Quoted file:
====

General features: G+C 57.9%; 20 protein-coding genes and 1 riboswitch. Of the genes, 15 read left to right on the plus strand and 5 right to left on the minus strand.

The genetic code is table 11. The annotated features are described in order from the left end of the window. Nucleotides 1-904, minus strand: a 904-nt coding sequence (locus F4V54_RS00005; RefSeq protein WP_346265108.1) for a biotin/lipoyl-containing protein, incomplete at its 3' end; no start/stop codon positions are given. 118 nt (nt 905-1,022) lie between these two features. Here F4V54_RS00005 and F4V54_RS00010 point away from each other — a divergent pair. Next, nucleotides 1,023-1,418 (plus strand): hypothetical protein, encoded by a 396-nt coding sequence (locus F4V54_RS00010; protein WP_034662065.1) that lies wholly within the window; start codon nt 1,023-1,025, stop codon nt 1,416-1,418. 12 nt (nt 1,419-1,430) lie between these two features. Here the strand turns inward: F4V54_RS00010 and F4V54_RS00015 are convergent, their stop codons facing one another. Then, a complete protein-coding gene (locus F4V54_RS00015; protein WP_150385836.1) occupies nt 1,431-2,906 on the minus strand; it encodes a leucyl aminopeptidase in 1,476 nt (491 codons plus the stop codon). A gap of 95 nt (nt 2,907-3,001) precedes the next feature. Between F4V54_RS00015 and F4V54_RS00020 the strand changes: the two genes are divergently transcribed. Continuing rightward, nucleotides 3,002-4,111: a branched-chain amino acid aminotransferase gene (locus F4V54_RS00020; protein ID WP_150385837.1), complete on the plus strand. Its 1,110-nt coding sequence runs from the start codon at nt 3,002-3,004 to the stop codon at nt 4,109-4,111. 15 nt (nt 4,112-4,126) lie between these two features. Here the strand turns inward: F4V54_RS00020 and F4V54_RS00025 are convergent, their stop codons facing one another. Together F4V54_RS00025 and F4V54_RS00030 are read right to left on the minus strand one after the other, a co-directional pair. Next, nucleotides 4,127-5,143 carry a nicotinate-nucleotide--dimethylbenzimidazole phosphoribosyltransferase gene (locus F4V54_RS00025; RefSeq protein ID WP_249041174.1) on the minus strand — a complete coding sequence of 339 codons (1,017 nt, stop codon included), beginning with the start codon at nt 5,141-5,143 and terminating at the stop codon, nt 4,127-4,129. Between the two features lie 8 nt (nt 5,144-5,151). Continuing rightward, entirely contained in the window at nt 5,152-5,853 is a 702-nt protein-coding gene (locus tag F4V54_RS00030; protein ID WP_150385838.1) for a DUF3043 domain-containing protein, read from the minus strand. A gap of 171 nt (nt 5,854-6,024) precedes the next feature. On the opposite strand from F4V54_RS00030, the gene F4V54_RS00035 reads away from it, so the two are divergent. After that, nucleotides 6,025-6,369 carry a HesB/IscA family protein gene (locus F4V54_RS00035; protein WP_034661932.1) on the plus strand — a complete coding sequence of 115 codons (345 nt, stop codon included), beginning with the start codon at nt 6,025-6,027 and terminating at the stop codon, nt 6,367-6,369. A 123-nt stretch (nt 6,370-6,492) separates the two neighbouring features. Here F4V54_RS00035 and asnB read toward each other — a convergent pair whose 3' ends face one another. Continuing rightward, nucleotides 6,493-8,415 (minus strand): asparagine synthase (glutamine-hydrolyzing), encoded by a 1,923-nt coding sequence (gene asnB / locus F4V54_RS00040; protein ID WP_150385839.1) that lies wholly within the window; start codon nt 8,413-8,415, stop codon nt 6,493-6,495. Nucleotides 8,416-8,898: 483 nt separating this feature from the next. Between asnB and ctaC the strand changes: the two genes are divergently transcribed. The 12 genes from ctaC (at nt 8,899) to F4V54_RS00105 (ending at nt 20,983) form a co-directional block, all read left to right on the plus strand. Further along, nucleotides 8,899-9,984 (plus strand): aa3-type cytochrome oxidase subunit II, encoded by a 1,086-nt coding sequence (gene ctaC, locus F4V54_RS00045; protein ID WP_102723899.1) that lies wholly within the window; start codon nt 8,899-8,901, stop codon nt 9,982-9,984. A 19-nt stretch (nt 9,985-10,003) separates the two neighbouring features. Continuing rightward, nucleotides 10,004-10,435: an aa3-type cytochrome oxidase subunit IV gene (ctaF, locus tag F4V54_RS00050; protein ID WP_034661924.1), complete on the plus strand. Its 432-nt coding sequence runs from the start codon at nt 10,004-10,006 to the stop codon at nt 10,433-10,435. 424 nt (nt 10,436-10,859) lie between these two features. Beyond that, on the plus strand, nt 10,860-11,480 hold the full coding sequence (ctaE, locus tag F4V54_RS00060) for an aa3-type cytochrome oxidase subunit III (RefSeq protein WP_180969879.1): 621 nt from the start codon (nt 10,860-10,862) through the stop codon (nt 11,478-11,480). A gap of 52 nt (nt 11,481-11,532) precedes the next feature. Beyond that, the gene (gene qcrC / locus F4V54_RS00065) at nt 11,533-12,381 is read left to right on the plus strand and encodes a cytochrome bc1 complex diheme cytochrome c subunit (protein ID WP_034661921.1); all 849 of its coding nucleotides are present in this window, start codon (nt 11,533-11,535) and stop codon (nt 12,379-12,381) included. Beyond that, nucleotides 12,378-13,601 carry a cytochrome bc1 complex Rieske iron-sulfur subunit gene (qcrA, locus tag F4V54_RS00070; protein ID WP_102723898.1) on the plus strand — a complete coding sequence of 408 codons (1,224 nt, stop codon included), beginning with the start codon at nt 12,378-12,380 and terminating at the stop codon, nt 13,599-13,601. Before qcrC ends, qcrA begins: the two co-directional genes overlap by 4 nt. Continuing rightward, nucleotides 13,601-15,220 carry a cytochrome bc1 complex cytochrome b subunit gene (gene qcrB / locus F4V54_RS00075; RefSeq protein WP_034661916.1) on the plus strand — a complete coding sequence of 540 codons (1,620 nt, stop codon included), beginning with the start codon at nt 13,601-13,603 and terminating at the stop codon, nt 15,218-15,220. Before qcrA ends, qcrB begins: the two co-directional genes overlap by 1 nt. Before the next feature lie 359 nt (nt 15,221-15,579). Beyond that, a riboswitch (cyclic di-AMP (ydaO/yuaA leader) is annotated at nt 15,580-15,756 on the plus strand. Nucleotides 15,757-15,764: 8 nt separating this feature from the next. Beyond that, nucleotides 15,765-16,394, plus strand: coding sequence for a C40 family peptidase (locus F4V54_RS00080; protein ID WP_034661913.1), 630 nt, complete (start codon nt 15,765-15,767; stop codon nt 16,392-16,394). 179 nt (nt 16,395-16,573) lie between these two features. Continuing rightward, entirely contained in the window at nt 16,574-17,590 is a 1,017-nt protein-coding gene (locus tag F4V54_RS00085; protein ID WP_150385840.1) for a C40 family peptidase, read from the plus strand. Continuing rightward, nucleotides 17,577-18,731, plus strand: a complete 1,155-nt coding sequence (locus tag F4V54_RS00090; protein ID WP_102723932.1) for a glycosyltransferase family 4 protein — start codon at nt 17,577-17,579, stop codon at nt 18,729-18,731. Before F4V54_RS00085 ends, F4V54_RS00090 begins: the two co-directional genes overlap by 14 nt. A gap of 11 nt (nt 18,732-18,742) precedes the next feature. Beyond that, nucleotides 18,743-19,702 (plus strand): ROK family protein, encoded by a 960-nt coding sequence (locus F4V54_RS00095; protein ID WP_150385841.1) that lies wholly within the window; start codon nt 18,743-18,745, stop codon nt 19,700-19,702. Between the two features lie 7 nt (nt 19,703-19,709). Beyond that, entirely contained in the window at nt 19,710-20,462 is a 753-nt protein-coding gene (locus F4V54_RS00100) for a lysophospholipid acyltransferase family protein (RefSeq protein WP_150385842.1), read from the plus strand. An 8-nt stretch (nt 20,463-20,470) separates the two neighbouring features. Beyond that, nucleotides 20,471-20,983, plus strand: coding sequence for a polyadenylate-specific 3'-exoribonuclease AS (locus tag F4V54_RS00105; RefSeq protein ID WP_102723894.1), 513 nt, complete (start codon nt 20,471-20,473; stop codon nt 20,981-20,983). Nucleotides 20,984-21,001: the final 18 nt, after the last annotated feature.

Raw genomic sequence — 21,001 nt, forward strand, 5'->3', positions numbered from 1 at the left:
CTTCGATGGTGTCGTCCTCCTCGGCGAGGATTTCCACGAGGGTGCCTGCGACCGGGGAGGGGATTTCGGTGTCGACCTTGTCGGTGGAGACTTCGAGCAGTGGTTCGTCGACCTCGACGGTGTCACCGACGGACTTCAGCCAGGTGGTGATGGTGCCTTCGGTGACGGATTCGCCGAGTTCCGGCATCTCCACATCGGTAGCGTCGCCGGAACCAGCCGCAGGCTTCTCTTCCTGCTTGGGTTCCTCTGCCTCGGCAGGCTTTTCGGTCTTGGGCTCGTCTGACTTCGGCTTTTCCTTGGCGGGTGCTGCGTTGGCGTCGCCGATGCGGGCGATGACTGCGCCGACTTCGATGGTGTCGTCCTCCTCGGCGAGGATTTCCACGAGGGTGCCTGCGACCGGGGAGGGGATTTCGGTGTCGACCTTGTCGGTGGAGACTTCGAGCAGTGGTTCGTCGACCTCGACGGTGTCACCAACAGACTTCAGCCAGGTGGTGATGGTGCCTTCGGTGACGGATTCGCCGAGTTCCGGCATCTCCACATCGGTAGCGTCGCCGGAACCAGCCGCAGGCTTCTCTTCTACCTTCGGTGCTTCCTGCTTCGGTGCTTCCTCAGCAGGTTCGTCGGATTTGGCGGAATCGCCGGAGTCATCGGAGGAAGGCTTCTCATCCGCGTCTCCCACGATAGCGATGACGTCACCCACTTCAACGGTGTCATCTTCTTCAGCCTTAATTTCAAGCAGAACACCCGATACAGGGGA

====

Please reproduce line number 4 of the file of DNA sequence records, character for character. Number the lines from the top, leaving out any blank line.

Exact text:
CTTCGATGGTGTCGTCCTCCTCGGCGAGGATTTCCACGAGGGTGCCTGCGACCGGGGAGGGGATTTCGGTGTCGACCTTGTCGGTGGAGACTTCGAGCAGTGGTTCGTCGACCTCGACGGTGTCACCGACGGACTTCAGCCAGGTGGTGATGGTGCCTTCGGTGACGGATTCGCCGAGTTCCGGCATCTCCACATCGGTAGCGTCGCCGGAACCAGCCGCAGGCTTCTCTTCCTGCTTGGGTTCCTCTGCCTCGGCAGGCTTTTCGGTCTTGGGCTCGTCTGACTTCGGCTTTTCCTTGGCGGGTGCTGCGTTGGCGTCGCCGATGCGGGCGATGACTGCGCCGACTTCGATGGTGTCGTCCTCCTCGGCGAGGATTTCCACGAGGGTGCCTGCGACCGGGGAGGGGATTTCGGTGTCGACCTTGTCGGTGGAGACTTCGAGCAGTGGTTCGTCGACCTCGACGGTGTCACCAACAGACTTCAGCCAGGTGGTGATGGTGCCTTCGGTGACGGATTCGCCGAGTTCCGGCATCTCCACATCGGTAGCGTCGCCGGAACCAGCCGCAGGCTTCTCTTCTACCTTCGGTGCTTCCTGCTTCGGTGCTTCCTCAGCAGGTTCGTCGGATTTGGCGGAATCGCCGGAGTCATCGGAGGAAGGCTTCTCATCCGCGTCTCCCACGATAGCGATGACGTCACCCACTTCAACGGTGTCATCTTCTTCAGCCTTAATTTCAAGCAGAACACCCGATACAGGGGA